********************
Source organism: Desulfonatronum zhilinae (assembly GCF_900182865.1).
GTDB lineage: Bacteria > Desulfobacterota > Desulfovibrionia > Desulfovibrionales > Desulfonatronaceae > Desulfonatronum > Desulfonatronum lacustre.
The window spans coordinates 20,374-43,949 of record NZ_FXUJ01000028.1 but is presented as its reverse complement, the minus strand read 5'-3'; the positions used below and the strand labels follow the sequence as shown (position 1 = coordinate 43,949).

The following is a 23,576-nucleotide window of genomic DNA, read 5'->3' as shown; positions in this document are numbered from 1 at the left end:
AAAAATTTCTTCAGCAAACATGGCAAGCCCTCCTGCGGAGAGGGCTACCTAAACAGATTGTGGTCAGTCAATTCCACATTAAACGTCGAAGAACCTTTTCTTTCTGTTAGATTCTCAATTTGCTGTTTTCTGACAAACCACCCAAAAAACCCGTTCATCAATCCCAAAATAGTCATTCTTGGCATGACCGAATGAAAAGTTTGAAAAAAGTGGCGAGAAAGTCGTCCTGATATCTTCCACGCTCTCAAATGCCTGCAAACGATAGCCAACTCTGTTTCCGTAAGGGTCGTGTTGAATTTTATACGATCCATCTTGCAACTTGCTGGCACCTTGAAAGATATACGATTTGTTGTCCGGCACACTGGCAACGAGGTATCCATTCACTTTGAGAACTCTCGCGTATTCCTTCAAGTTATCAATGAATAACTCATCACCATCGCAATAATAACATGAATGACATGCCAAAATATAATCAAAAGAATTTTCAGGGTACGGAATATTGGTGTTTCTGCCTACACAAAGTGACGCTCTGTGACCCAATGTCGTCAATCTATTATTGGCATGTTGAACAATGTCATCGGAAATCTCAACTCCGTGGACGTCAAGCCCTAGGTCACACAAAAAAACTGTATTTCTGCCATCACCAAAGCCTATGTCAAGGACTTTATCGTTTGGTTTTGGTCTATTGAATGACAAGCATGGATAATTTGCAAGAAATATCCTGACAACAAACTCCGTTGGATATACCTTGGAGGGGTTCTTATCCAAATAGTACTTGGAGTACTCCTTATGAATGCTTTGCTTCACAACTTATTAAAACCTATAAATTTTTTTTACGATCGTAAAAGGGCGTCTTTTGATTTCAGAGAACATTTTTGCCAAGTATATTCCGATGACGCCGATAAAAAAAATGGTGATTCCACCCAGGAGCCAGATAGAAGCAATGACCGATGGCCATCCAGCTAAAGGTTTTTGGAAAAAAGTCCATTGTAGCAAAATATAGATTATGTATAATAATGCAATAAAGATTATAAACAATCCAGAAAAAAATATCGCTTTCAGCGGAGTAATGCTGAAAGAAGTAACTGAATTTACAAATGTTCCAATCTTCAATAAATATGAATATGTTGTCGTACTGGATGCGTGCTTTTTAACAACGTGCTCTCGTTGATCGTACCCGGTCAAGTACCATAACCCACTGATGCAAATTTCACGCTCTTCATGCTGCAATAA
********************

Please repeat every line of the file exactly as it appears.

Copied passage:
Source organism: Desulfonatronum zhilinae (assembly GCF_900182865.1).
GTDB lineage: Bacteria > Desulfobacterota > Desulfovibrionia > Desulfovibrionales > Desulfonatronaceae > Desulfonatronum > Desulfonatronum lacustre.
The window spans coordinates 20,374-43,949 of record NZ_FXUJ01000028.1 but is presented as its reverse complement, the minus strand read 5'-3'; the positions used below and the strand labels follow the sequence as shown (position 1 = coordinate 43,949).

The following is a 23,576-nucleotide window of genomic DNA, read 5'->3' as shown; positions in this document are numbered from 1 at the left end:
AAAAATTTCTTCAGCAAACATGGCAAGCCCTCCTGCGGAGAGGGCTACCTAAACAGATTGTGGTCAGTCAATTCCACATTAAACGTCGAAGAACCTTTTCTTTCTGTTAGATTCTCAATTTGCTGTTTTCTGACAAACCACCCAAAAAACCCGTTCATCAATCCCAAAATAGTCATTCTTGGCATGACCGAATGAAAAGTTTGAAAAAAGTGGCGAGAAAGTCGTCCTGATATCTTCCACGCTCTCAAATGCCTGCAAACGATAGCCAACTCTGTTTCCGTAAGGGTCGTGTTGAATTTTATACGATCCATCTTGCAACTTGCTGGCACCTTGAAAGATATACGATTTGTTGTCCGGCACACTGGCAACGAGGTATCCATTCACTTTGAGAACTCTCGCGTATTCCTTCAAGTTATCAATGAATAACTCATCACCATCGCAATAATAACATGAATGACATGCCAAAATATAATCAAAAGAATTTTCAGGGTACGGAATATTGGTGTTTCTGCCTACACAAAGTGACGCTCTGTGACCCAATGTCGTCAATCTATTATTGGCATGTTGAACAATGTCATCGGAAATCTCAACTCCGTGGACGTCAAGCCCTAGGTCACACAAAAAAACTGTATTTCTGCCATCACCAAAGCCTATGTCAAGGACTTTATCGTTTGGTTTTGGTCTATTGAATGACAAGCATGGATAATTTGCAAGAAATATCCTGACAACAAACTCCGTTGGATATACCTTGGAGGGGTTCTTATCCAAATAGTACTTGGAGTACTCCTTATGAATGCTTTGCTTCACAACTTATTAAAACCTATAAATTTTTTTTACGATCGTAAAAGGGCGTCTTTTGATTTCAGAGAACATTTTTGCCAAGTATATTCCGATGACGCCGATAAAAAAAATGGTGATTCCACCCAGGAGCCAGATAGAAGCAATGACCGATGGCCATCCAGCTAAAGGTTTTTGGAAAAAAGTCCATTGTAGCAAAATATAGATTATGTATAATAATGCAATAAAGATTATAAACAATCCAGAAAAAAATATCGCTTTCAGCGGAGTAATGCTGAAAGAAGTAACTGAATTTACAAATGTTCCAATCTTCAATAAATATGAATATGTTGTCGTACTGGATGCGTGCTTTTTAACAACGTGCTCTCGTTGATCGTACCCGGTCAAGTACCATAACCCACTGATGCAAATTTCACGCTCTTCATGCTGCAATAA